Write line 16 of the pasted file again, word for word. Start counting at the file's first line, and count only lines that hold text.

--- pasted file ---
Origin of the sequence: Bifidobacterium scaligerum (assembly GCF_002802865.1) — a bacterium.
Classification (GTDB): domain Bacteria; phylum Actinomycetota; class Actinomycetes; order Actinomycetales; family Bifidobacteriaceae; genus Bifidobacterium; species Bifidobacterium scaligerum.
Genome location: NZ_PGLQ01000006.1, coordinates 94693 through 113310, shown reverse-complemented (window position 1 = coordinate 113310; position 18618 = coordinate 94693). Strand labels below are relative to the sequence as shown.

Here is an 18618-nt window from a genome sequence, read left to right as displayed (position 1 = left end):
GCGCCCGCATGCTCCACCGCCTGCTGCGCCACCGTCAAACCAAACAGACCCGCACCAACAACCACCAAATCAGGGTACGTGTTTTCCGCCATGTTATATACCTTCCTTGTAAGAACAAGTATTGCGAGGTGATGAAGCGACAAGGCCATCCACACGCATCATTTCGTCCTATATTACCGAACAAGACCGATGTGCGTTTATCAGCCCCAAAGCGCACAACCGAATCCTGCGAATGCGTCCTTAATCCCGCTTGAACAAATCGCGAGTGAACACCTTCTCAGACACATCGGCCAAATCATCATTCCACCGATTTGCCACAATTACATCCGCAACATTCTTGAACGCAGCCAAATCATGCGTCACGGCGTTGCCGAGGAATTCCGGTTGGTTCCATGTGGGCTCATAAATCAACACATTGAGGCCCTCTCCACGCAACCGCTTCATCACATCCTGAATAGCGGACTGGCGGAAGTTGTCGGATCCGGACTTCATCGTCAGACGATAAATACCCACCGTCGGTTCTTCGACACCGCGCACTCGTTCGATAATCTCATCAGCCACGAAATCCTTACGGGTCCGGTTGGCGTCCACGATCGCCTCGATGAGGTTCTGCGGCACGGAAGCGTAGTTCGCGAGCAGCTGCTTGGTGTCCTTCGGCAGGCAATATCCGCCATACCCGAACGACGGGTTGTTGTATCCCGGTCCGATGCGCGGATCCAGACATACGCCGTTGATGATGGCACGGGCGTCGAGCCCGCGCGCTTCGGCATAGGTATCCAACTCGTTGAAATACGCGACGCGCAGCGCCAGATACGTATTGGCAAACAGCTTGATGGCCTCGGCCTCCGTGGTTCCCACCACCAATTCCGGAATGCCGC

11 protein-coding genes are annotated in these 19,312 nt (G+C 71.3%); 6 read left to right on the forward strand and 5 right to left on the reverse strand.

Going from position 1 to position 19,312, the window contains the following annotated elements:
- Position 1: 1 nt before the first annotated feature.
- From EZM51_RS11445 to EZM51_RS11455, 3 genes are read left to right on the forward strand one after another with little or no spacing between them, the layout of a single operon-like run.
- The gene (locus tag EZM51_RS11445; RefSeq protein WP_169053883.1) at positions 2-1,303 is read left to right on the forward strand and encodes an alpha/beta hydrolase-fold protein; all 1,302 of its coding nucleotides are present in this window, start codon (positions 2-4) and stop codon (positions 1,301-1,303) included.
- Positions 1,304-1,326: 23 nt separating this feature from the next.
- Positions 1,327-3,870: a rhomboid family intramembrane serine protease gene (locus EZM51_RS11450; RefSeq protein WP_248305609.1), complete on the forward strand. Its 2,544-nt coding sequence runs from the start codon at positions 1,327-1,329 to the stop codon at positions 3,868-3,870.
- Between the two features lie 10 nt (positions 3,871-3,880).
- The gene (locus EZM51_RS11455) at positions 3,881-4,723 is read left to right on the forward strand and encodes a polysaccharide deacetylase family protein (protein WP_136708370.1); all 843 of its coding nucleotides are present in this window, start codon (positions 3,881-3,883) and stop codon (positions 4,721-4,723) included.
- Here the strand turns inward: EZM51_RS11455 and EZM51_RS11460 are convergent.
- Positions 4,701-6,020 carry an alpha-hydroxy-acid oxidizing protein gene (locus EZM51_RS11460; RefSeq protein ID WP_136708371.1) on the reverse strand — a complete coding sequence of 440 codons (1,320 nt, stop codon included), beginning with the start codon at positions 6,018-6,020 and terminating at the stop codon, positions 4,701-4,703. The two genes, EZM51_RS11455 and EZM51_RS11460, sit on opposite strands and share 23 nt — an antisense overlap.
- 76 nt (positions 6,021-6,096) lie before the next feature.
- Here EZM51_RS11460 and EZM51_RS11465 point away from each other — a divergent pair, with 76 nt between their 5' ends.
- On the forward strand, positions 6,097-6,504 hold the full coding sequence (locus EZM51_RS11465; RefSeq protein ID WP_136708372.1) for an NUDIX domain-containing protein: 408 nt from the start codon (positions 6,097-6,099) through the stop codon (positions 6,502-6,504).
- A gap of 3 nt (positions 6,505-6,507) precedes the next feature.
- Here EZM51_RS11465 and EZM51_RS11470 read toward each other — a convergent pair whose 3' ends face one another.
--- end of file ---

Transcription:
- Positions 4,701-6,020 carry an alpha-hydroxy-acid oxidizing protein gene (locus EZM51_RS11460; RefSeq protein ID WP_136708371.1) on the reverse strand — a complete coding sequence of 440 codons (1,320 nt, stop codon included), beginning with the start codon at positions 6,018-6,020 and terminating at the stop codon, positions 4,701-4,703. The two genes, EZM51_RS11455 and EZM51_RS11460, sit on opposite strands and share 23 nt — an antisense overlap.